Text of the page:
Myth 19: Your hair and skin look better when you're pregnant.Riley: "Your hair and skin look better when you're pregnant." Ha, I wish. Your hair might look better, I guess? Your skin probably won't necessarily look better. Some women say they glow. I think that they're...[laughs] they're dreaming. Unfortunately, the high progesterone levels that you get when you're pregnant to support the pregnancy actually can really bring out acne that you haven't seen since you were 13 years old, and all the expensive creams in the world are not gonna fix that. So I wouldn't suggest that you spend your money on it.Advertisement
Myth 20: Pregnant women get flexible.
Goffman: "Pregnant women get flexible." You know, we recognize there are lots of changes going on in women's bodies when they're pregnant, but I wouldn't say that getting flexible is one of them. There are certain things that happen in terms of your posture, how you stand, and definitely some relaxation of different parts of your body to prepare your pelvis to be able to have a vaginal birth. But I don't think that sort of traditional flexibility is what we typically see.
Myth 21: Eating spicy foods will induce labor.Goffman: "Eating spicy foods will induce labor." Riley: Ha!Advertisement
Goffman: So, if this were true, that would be wonderful because we could help women induce labor when we wanted to. Unfortunately, we haven't been able to come up with any particular food or physical activity or drink or supplement that actually can induce labor. We have medications to use to induce labor, but as far as we've been able to tell, there is no evidence that any of those things that women may want to try actually will be effective.
Riley: I think people are just looking for something to get out of Dodge at 40 weeks, which I can totally relate to.Goffman: Yeah. [laughing] It's not going to hurt.Advertisement
Riley: It's probably not going to hurt. The spicy food probably won't hurt. You can do whatever you want, but your baby's in charge. Just remember that.
Myth 22: Yoga can induce labor.
Goffman: "Yoga can induce labor." We think there are a lot of benefits to potentially doing yoga and participating in pregnancy, but inducing labor isn't one of them. Certainly more women are using yoga, which may help with relaxation, may help with stress relief, may help with stretching. And so I think there are a lot of reasons why yoga may be a great thing to participate in, but there's no evidence that it induces labor.Riley: If only.Advertisement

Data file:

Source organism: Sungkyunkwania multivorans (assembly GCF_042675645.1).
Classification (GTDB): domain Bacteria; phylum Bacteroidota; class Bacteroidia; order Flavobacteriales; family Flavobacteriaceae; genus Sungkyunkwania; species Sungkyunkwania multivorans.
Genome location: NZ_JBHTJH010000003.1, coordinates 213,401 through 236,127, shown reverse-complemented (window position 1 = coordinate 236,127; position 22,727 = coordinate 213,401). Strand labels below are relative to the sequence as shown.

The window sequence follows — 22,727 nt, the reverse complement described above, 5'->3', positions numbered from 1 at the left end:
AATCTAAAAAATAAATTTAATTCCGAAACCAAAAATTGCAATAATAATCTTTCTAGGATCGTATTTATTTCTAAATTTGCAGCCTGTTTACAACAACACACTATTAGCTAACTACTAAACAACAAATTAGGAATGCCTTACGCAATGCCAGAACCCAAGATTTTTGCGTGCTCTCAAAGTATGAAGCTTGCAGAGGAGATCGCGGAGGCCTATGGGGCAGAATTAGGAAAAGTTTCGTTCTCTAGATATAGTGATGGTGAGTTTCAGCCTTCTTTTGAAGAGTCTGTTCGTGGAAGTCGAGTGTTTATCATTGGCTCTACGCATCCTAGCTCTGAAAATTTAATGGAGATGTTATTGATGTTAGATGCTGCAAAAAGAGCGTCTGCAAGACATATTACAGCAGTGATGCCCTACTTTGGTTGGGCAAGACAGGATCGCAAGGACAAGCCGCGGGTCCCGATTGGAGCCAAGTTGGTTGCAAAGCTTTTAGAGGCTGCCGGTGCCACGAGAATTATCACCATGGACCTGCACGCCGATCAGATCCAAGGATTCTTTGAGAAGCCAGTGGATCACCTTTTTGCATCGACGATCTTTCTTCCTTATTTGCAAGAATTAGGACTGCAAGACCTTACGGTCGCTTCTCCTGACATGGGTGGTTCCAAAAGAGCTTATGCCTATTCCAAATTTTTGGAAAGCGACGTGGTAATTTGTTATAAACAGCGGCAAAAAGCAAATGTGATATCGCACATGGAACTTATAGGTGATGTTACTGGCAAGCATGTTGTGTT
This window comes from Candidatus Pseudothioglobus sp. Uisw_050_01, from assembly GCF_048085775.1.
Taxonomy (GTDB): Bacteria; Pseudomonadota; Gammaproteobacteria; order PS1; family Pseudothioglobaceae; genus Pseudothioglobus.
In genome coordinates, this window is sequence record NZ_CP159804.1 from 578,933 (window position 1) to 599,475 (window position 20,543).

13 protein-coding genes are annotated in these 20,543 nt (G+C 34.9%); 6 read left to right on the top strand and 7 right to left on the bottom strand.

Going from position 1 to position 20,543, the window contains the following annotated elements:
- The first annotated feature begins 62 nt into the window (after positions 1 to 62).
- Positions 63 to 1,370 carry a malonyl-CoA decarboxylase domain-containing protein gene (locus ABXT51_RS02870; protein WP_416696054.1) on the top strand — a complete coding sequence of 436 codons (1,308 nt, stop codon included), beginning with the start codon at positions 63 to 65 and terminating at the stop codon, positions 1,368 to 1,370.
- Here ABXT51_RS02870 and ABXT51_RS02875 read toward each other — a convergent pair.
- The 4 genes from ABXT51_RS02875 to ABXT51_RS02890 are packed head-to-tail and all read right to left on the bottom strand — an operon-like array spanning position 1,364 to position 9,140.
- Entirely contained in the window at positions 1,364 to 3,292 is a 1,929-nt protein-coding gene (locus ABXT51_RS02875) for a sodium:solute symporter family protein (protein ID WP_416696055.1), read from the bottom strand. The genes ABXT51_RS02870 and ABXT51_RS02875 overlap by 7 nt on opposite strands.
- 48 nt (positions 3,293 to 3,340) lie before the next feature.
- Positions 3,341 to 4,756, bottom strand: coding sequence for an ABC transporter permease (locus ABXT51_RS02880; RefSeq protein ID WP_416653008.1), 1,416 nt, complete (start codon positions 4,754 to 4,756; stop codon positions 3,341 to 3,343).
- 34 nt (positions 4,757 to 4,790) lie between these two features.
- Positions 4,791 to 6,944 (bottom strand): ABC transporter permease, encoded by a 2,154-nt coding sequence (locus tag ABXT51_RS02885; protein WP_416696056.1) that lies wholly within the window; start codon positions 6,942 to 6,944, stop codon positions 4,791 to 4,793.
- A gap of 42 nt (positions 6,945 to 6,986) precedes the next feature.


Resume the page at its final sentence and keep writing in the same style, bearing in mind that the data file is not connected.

Myth 23: Yoga makes labor smoother.Riley: "Yoga makes labor smoother." I think, overall, exercise probably gives you a better labor in the sense that it is usually more efficient. But yoga itself, not necessarily making it smoother.
Goffman: There are some things about yoga that are similar to other labor preparation or childbirth preparation things, right? Breathing, mindfulness, I think are similar to some childbirth preparation things. So I think, in that sense, some of those things may help you to be more centered, be able to focus, be able to use some of those strategies to help, but certainly not make labor itself smoother.
Myth 24: Natural births are better.Goffman: "Natural births are better." So, this is a myth. There are certainly women who spend time thinking about what they'd like their birth experience to be like. And I think for some women, natural birth, and the way we think about that is usually birth without pain medication, and for some women, this may be a wonderful experience, but we all know that we need to individualize the care for our patients. And for many women, a natural birth may not be better. There may be real medical benefits, depending on the situation and underlying condition, to having pain medication, to having an epidural.Advertisement
Riley: I'm a huge fan of natural childbirth, I have to say, but I do think that it takes some preparation, and I think it takes mental preparation, and I think that it's not better or worse. I also think there's another myth associated with natural childbirth, which is that if you're induced you have to have anesthesia because the pain is worse. The pain is bad whether we give you the contractions or your kid gives you the contractions or it happens naturally, whatever. It's painful. And some people can cope better because they've practiced mindfulness or hypnobirthing or whatever. And then sometimes people can just cope better because it's faster. But again, I think it's all about everybody can make their own birth choices.
Myth 25: There are ways to predict your exact due date.Riley: I love this one. "There are ways to predict your exact due date." When we give you your due date, it's plus or minus two weeks. And the reason is because your kid's in charge of when you go into labor. We are not. Though, I have to say, are much more precise in knowing what your dates are than we used to be because we use ultrasound, early, early ultrasounds, so much more frequently. Obviously, there are those people who have done IVF, and they know even more. But again, even if you know when it all started, you do not know when it will all end. Because the person who knows that is your baby and we can't at the moment talk to that person.